Just talking about your project with people outside your lab DOES NOT meet this requirement. Show us that your conversations with people outside the lab have influenced the goal, design and execution of your project and how you think about your work (i.e. your roles and responsibilities). We want to see how your iGEM project (e.g. intended applications and their limits, potential users and stakeholders, experimental design, methods to deliver products and communicate results, etc.) has evolved based on your Human Practices work. Think of the design/build/test/learn cycle of engineering and show us how social feedback informs this process.

Competing for Track Awards and Best Prizes

Teams compete for track prizes and for a spot as a grand prize finalist through their project evaluations. For details, see judging rubric. One of the ten aspects on which teams are evaluated is, “How thoughtful and thorough are teams’ considerations of human practices?”. However, teams’ Human Practices efforts often impact their project evaluations in other aspects of the judging rubric (such as whether the projects were impressive, creative and likely to have an impact). See the exemplary projects page for examples of previous teams’ successful HP work; you’ll notice top-ranked teams have strong Human Practices engagement throughout their projects.

Competing for Special Prizes

Teams can compete for two special prizes within HP: Best Integrated Human Practices and Best Education & Public Engagement. For more information on how to become eligible for these prizes and exact language visit the pages for evaluating criteria for awards. Teams are evaluated for each prize separately using four criteria. One criteria is unique to each special prize, and three are shared between special prizes. See the exemplary projects page for examples of previous teams’ successful HP work.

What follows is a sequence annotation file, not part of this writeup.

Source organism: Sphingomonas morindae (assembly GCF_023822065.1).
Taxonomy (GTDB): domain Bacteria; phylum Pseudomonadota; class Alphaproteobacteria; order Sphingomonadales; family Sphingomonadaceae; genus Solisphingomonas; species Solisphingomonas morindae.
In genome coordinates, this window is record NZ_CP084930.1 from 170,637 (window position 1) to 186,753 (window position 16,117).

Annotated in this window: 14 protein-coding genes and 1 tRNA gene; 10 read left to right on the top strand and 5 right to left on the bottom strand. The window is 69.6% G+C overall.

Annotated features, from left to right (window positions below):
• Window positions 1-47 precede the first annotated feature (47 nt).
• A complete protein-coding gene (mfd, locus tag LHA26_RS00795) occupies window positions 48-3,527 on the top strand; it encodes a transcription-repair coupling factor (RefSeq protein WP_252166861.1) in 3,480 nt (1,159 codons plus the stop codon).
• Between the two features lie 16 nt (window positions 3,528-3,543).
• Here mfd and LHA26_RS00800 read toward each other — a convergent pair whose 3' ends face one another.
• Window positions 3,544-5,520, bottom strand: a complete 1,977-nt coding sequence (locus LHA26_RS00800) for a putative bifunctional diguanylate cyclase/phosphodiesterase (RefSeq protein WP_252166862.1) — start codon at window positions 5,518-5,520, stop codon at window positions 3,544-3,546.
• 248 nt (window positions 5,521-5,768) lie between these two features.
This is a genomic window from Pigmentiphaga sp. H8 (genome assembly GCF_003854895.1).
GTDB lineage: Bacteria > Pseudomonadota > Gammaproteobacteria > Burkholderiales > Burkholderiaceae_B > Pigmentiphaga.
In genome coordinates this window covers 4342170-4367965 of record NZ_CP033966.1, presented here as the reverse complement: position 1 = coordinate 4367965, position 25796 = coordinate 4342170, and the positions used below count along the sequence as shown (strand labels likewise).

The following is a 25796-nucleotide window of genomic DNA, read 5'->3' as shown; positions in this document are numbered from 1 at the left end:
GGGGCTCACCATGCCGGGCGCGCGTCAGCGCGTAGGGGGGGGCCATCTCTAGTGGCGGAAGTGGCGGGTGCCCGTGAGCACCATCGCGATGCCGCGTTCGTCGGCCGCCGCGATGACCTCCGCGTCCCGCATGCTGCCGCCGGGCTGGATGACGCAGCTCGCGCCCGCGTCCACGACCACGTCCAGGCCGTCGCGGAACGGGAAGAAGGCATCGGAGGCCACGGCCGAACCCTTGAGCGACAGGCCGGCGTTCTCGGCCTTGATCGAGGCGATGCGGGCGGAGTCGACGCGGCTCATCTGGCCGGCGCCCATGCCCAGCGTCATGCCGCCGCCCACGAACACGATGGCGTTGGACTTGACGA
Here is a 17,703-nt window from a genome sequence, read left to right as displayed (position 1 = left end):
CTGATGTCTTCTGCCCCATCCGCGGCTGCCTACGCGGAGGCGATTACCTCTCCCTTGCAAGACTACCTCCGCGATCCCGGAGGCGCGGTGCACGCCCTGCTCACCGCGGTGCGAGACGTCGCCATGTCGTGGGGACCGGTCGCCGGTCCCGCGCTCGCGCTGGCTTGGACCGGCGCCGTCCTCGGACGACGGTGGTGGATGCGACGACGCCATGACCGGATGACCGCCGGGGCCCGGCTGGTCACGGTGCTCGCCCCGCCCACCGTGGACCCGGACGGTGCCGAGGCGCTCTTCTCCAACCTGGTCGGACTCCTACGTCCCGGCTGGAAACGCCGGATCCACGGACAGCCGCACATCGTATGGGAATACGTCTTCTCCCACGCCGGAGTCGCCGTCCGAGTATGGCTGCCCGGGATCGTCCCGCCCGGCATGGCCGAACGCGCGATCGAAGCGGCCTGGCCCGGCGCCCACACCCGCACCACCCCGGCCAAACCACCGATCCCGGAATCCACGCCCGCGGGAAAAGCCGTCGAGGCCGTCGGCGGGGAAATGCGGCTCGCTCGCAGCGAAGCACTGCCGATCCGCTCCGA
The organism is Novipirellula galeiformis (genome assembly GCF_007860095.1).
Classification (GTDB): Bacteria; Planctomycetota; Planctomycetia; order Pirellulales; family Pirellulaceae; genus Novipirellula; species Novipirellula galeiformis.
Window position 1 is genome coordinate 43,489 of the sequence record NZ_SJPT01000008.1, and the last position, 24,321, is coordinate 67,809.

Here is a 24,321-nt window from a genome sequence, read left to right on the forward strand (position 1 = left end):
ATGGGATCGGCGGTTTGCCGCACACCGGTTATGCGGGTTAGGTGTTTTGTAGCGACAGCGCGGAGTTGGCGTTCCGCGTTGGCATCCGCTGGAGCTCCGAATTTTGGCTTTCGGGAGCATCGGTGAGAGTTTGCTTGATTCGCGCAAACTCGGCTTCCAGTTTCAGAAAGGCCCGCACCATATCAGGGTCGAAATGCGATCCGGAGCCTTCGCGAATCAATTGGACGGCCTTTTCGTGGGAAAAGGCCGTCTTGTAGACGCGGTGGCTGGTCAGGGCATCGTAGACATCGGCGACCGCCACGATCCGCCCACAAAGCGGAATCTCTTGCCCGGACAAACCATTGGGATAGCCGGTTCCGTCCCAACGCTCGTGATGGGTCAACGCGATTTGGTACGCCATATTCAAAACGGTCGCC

Best Integrated Human Practices Best Education & Public Engagement
The Best Integrated Human Practices (HP) prize recognizes exceptional work based on the gold medal requirements for Human Practices (see above). To qualify for this award, you must demonstrate how you have considered how your project affects society and how society influences the direction of your project. How might ethical considerations and stakeholder input guide your project purpose and design and the experiments you conduct in the lab? How does this feedback enter into the process of your work all through the iGEM competition? Document a thoughtful and creative approach to exploring these questions and how your project evolved in the process to compete for this award. The Best Education & Public Engagement (EPE) prize recognizes exceptional efforts to include more people in guiding work in synthetic biology by providing new tools, knowledge, and opportunities. For this prize, activities do not have to be directly related to your team's project (as is expected for the Integrated Human Practices prize and gold medal requirement), but may look at wider issues related to iGEM or synthetic biology. To qualify for this award, you must demonstrate to the judges how you have developed new opportunities to include more people in shaping synthetic biology. Innovative educational tools and public engagement activities have the ability to establish a two-way dialogue with new communities by discussing public values and the science behind synthetic biology. Document your approach and what was learned by everyone involved to compete for this award.
1.- How well was the work integrated into the project?
Demonstrate how your project’s purpose, design and/or execution evolved based on findings from your Human Practices work.
1.- How well did their work promote learning and engagement?
Education and engagement materials and programs should create a mutual learning process; demonstrate that a conversation was established, describe what each party learnt, and how that was determined.
2.- Does the work serve as an inspiring example to other teams? Convince the judges that your approach to Human Practices reflects iGEM’s values, public interests, and should serve as a model for others.
3.- Is the work documented in a way that other teams can draw and build upon? Clearly communicate the methods/process and results of your work in your wiki, poster and presentation. If you communicate your HP work elsewhere, tell us where, and why.
4.-Was the work thoughtful in its implementation? Explain the context and rationale for your approach and reference prior work inside and outside iGEM that informed your approach